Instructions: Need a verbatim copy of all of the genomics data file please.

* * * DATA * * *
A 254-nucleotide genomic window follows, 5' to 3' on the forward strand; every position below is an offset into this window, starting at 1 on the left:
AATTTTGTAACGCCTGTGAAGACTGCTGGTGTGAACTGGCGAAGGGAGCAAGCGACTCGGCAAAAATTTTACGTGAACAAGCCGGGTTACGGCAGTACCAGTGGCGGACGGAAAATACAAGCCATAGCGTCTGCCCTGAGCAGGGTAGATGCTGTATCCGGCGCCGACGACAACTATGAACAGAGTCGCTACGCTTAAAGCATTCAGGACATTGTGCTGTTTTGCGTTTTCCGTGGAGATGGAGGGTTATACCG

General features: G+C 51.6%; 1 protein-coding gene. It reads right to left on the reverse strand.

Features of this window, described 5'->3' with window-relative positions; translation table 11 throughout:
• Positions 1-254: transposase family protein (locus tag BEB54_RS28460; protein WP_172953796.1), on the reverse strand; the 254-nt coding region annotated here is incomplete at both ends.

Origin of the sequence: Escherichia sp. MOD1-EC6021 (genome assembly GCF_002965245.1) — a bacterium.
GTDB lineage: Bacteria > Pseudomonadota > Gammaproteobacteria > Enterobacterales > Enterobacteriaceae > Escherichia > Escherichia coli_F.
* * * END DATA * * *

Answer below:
A 254-nucleotide genomic window follows, 5' to 3' on the forward strand; every position below is an offset into this window, starting at 1 on the left:
AATTTTGTAACGCCTGTGAAGACTGCTGGTGTGAACTGGCGAAGGGAGCAAGCGACTCGGCAAAAATTTTACGTGAACAAGCCGGGTTACGGCAGTACCAGTGGCGGACGGAAAATACAAGCCATAGCGTCTGCCCTGAGCAGGGTAGATGCTGTATCCGGCGCCGACGACAACTATGAACAGAGTCGCTACGCTTAAAGCATTCAGGACATTGTGCTGTTTTGCGTTTTCCGTGGAGATGGAGGGTTATACCG

General features: G+C 51.6%; 1 protein-coding gene. It reads right to left on the reverse strand.

Features of this window, described 5'->3' with window-relative positions; translation table 11 throughout:
• Positions 1-254: transposase family protein (locus tag BEB54_RS28460; protein WP_172953796.1), on the reverse strand; the 254-nt coding region annotated here is incomplete at both ends.

Origin of the sequence: Escherichia sp. MOD1-EC6021 (genome assembly GCF_002965245.1) — a bacterium.
GTDB lineage: Bacteria > Pseudomonadota > Gammaproteobacteria > Enterobacterales > Enterobacteriaceae > Escherichia > Escherichia coli_F.